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What is the difference between a meltdown and a tantrum and how to manage them.

Are you confused about what to do when your child has a tantrum or meltdown? Has getting down on their level and making them feel safe helped with your child's tantrums? Has holding them and helping them take a deep breath or giving consequences helped with their tantrums or meltdowns? If you are reading this you have likely experienced some form of tantrum or meltdown from your child. You have read parenting books and searched the internet, yet you are still at a loss for what to do.


Much of what you read fails to distinguish between a true meltdown and a tantrum.


Tantrums happen when a child is trying to get something they want or need. Meltdowns occur when a child feels overwhelmed by their feelings or surroundings. Tantrums are a form of manipulation. When your child wants something in the store, and you tell them no, and they yell, "I hate you," screaming, "I want, I want." They are using manipulation and what you have is a tantrum. If your child wants to go to the park and you tell them only if they eat their dinner, and they refuse to eat their dinner, screaming and thrashing about on the floor, you have a tantrum. If your child gets better immediately after getting their way without needing any recuperation time, they have used their tantrum to manipulate you.


On the other hand, if they get frustrated over not completing schoolwork or losing their temper because their little sister knocked over the blocks they worked so hard on to show mommy or daddy, both children are likely to have a meltdown. If you make them go to time out because you do not like that they hit their little sister despite them knocking over their blocks and they fall to the floor flailing like a fish out of water, they are having a meltdown. The difference is the child is not using behavior to manipulate the situation. The differences can be subtle. If your child thinks flailing like a fish will change your mind about the time out, you would have a tantrum, and no amount of getting down on their level, acknowledging their feelings, and making them feel safe will help. In fact it will arguably make things worse.


During a meltdown, your child's brain is in fight or flight. They will not be able to process what has happened, and they will need some time to calm down.


Meltdowns usually end in one of two ways. One is fatigue—kids wear themselves out. And it is perfectly okay to let them do this on their own without you. It is different for every child. Another is a change in sensory input. This can help kids feel less overwhelmed. As a result, your child might feel calmer after you step away with them.


Children learn how efficacious their behavior can be to get what they want around the ages 3-5 years old, and they become master manipulators! Sometimes they pretend they did not hear you. Sometimes they act helpless. Our parents and grandparents would not have had any of this behavior, but today it has become all too common for parents to let their children run all over them. I believe much of this is because we have over-psychologized parenting and children's behavior. Parenting is one of the easiest yet paradoxically challenging vocations. Parenting books have only seemed to make things more complicated and, unfortunately, has parents questioning their own parenting abilities.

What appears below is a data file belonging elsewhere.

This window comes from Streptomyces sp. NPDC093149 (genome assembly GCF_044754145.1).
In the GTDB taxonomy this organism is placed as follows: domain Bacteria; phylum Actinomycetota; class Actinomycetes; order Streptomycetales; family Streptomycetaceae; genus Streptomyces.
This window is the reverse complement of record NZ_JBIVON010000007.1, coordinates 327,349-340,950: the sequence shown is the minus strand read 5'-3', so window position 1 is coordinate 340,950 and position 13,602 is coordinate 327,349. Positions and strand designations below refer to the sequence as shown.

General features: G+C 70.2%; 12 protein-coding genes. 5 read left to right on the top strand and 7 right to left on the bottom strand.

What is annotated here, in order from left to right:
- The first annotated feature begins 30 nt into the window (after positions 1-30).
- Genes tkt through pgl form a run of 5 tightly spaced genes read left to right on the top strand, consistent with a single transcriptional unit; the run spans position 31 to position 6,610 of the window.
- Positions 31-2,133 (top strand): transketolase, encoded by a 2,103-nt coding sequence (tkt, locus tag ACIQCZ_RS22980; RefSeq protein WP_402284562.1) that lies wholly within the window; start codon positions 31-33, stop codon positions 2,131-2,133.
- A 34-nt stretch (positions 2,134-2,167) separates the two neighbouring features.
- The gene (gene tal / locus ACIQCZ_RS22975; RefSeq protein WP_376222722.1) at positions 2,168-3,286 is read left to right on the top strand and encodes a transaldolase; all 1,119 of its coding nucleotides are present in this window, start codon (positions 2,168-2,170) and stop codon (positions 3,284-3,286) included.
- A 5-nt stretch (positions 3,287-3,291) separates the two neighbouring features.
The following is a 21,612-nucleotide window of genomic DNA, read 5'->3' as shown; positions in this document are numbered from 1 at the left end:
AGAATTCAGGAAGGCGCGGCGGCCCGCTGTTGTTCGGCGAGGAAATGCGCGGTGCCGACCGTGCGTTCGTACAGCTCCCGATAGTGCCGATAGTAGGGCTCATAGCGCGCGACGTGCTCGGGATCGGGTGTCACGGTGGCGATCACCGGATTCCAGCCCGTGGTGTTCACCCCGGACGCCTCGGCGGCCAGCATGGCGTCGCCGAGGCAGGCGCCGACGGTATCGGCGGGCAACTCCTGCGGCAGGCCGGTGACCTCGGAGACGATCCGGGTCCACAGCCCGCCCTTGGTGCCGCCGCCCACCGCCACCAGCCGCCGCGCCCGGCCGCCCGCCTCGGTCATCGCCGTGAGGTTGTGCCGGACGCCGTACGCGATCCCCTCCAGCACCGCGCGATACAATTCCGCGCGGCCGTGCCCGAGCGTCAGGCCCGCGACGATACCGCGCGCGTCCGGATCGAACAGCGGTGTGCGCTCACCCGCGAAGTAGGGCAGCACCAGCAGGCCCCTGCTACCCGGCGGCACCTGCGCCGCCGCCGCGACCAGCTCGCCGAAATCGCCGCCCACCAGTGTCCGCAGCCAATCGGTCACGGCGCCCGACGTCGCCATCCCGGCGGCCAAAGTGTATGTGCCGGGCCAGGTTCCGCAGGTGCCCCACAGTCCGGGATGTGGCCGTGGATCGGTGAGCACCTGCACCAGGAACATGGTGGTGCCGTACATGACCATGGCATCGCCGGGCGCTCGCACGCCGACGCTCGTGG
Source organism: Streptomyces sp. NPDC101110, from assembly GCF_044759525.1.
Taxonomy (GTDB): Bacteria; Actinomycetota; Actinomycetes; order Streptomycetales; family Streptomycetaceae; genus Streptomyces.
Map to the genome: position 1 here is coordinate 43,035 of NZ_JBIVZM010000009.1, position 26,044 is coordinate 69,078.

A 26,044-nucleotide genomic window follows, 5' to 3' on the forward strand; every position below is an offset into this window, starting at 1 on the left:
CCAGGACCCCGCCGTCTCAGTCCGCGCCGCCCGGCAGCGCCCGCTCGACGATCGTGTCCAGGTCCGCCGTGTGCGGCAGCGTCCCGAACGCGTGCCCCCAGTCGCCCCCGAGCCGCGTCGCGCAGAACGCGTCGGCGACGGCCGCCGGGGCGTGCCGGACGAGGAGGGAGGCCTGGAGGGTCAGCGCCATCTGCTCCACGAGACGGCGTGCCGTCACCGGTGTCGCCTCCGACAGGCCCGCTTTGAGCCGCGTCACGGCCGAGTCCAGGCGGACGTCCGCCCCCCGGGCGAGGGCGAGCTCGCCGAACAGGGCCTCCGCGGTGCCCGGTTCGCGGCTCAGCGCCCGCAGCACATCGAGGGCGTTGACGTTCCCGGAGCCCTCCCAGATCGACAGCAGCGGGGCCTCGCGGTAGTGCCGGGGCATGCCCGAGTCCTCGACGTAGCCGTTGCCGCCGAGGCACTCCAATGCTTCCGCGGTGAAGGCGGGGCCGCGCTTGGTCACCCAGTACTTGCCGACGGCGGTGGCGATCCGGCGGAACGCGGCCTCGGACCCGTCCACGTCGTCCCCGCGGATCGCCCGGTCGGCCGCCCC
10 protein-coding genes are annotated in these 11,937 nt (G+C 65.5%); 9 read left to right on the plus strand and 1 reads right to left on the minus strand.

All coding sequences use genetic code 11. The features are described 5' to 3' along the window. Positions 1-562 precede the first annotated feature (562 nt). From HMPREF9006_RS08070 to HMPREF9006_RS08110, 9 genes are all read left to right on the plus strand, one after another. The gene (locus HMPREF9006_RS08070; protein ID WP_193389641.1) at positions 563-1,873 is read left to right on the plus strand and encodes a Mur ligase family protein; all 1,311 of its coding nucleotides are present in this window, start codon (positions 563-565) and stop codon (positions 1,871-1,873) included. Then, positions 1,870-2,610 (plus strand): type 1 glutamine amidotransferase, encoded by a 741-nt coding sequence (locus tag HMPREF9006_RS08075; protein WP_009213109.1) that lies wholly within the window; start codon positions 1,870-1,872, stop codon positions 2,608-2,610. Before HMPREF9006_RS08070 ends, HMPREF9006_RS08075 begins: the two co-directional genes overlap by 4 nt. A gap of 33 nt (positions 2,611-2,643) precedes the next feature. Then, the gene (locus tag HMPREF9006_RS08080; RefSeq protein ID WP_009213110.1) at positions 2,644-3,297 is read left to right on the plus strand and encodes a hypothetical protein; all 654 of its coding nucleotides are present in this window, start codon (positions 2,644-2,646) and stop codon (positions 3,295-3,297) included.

One of the results of this over-psychologicalizing parenting advice is that many parents mistakenly believe some disorder or neurosensory deficit causes their child's "meltdowns." When what they actually have is a child using a tantrum for the purpose of manipulation.


If your child is having a meltdown as defined here, help your child find a safe and quiet place to de-escalate. Remember that having a meltdown is no excuse for treating other people disrespectfully, including yourself, and give consequences once things have calmed down for the disrespect.


If your child is having a tantrum, do not let them engage you. Do not enter into a power struggle or tug of war. They cannot manipulate you if you refuse to yell, negotiate, or argue with them. You need not explain anything to them; all they want is for you to react. It is better to ignore the tantrum. If you are in public, it is best to leave the store as you would with a meltdown. With a tantrum, however, you can give a consequence or a series of consequences. I usually tell parents that the next five things the child asks for or wants or is doing, it is either taken away or not granted when asked fo. Explain to your child that they do not get what they want because of how they behaved. You need to send the message that you will not tolerate any size, shape, or form of outbursts and tantrums.





Odell Terrell


Odell Terrell is a mental health counselor in Greensboro, NC. He graduated with a MS in Counseling from Divine Mercy University in Arlington, VA, and places an emphasis on working with spiritual integration, adults and adolescents, trauma, family and children, and grief and loss. Odell received his undergraduate degree from the University of St. Leo's in St. Leo Florida, with a degree in Psychology. He has spent his last 15 years working in the field of emergency services. It is in working with people in emergency situations, both patients and first responders, that Odell has learned how to deal respectively with people in crises mode, helping instill a sense of hope and healing. Odell is happily married, for 17 years, and is the father of 9 children and brings a wealth of knowledge and experience to his family and child therapy practice.

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